I am loving Robin Talley’s latest book Pulp, and was delighted to be asked to take part in the #PULPstories tour. I will be reviewing the book on the blog next week, for now, here’s a Q&A with wonderful author Robin Talley.
What inspired you to write PULP?
I first learned about lesbian pulp fiction — a genre of books popular in the 1950s and 1960s that were published as cheap paperbacks and marketed to men, but that focused on romances between women — several years ago. When I first read one of these books, Marijane Meaker’s groundbreaking Spring Fire, published in 1952, I was mesmerized, both by the story itself and by the world it presented. It focused on the relationship between two deeply closeted lesbians living in a time when being who they were meant having to go to extreme lengths to keep their sexuality a secret, and facing horrific consequences if they slipped up (which of course they did). There was an entire wave of these novels, some of which sold millions of copies, all during a time and place when anyone who didn’t conform to expected norms faced terrible oppression. I wanted to explore that culture, and I thought it would be interesting to look at it through the lens of a teenage character in the present day — someone to whom all of this would seem like irrelevant ancient history, until she probes a little deeper and finds out it’s anything but.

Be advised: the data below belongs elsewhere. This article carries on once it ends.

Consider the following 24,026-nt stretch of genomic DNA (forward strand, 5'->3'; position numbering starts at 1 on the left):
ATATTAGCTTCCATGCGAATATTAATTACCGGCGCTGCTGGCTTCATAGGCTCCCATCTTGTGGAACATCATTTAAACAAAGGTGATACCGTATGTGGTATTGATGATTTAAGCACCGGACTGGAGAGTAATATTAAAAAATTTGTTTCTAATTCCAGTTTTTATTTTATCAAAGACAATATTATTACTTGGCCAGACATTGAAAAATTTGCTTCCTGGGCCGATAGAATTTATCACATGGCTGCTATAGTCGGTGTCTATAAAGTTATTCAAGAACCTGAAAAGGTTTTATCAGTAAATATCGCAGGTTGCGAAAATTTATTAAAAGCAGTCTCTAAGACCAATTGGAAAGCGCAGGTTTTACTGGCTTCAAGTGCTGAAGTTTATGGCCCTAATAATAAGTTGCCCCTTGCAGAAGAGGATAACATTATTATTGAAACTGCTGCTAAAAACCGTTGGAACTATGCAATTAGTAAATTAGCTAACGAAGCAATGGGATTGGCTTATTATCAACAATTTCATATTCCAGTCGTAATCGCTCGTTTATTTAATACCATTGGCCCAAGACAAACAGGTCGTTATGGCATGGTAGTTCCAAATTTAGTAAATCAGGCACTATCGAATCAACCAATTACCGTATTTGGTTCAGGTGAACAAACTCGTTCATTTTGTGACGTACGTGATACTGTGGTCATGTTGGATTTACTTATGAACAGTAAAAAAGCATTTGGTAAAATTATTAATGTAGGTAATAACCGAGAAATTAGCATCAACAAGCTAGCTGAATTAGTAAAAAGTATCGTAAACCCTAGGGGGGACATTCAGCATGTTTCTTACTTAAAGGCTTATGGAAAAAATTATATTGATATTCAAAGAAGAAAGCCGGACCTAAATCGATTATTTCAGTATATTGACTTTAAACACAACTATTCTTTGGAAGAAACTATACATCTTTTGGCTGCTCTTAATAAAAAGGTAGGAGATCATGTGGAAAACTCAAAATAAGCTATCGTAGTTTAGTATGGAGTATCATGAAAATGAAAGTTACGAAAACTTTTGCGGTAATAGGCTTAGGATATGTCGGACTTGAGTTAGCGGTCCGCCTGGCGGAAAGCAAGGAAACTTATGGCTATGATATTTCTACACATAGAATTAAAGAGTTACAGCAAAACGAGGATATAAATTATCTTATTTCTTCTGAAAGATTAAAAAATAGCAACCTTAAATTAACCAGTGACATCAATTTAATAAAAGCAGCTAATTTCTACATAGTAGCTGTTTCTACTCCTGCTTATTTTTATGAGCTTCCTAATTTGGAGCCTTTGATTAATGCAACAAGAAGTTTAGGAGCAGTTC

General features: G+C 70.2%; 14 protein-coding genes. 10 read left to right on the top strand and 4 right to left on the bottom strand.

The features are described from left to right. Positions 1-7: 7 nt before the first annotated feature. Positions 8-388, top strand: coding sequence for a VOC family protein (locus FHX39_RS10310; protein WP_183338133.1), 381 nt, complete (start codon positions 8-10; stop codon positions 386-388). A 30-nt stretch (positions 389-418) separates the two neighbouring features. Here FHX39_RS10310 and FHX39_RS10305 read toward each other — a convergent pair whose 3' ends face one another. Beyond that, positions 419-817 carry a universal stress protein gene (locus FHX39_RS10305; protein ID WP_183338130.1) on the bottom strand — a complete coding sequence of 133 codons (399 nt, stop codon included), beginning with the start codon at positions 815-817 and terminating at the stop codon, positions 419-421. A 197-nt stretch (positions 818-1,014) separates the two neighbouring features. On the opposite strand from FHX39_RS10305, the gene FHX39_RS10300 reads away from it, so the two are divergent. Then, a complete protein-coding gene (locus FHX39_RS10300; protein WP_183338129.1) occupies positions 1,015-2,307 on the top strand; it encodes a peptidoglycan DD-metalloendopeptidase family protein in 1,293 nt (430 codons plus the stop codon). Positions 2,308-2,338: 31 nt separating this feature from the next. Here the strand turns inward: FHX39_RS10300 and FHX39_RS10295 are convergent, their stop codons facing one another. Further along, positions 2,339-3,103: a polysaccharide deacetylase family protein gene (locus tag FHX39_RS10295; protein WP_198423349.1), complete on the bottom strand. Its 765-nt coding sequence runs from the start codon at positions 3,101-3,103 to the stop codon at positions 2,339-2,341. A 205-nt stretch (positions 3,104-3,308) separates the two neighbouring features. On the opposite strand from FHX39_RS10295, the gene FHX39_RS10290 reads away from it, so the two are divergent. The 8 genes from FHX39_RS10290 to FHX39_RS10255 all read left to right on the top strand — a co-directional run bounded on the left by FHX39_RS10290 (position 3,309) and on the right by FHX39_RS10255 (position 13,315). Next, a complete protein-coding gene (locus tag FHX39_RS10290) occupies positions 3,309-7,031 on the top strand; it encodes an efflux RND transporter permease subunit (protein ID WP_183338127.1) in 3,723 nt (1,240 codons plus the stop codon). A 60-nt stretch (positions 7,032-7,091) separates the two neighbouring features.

Why do you think it’s important to feature LGBT characters in YA novels?
In the decades since young adult books became a publishing phenomenon, there have been only a small percentage of YA books published with lesbian, gay, bisexual or transgender characters in central roles. That number is starting to increase at last, but we’ve still got many years’ worth of catching up to do. LGBT teenagers deserve to see characters like themselves in the books they read, and they, as well as teens who don’t fall under the LGBT umbrella, both want and need to see characters who reflect the real world they live in — a world that’s diverse in terms of sexual orientation and gender as well as race and ethnicity, religion, and disability status.
What do you hope readers will take away from Pulp?
That the social justice struggles of the twentieth century might seem like the distant past, but the truth is, we’re still fighting the same battles now that we confronted then. The movement for equality has been going on for many, many generations, and there’s no question that we’ve got a long way to go. We have to be mindful of what came before us so we don’t repeat the mistakes of the past, and so we can fight back against the political leaders and others in power who are trying to take us there on purpose.
Check out the rest of the stops on the #PULPStories tour below: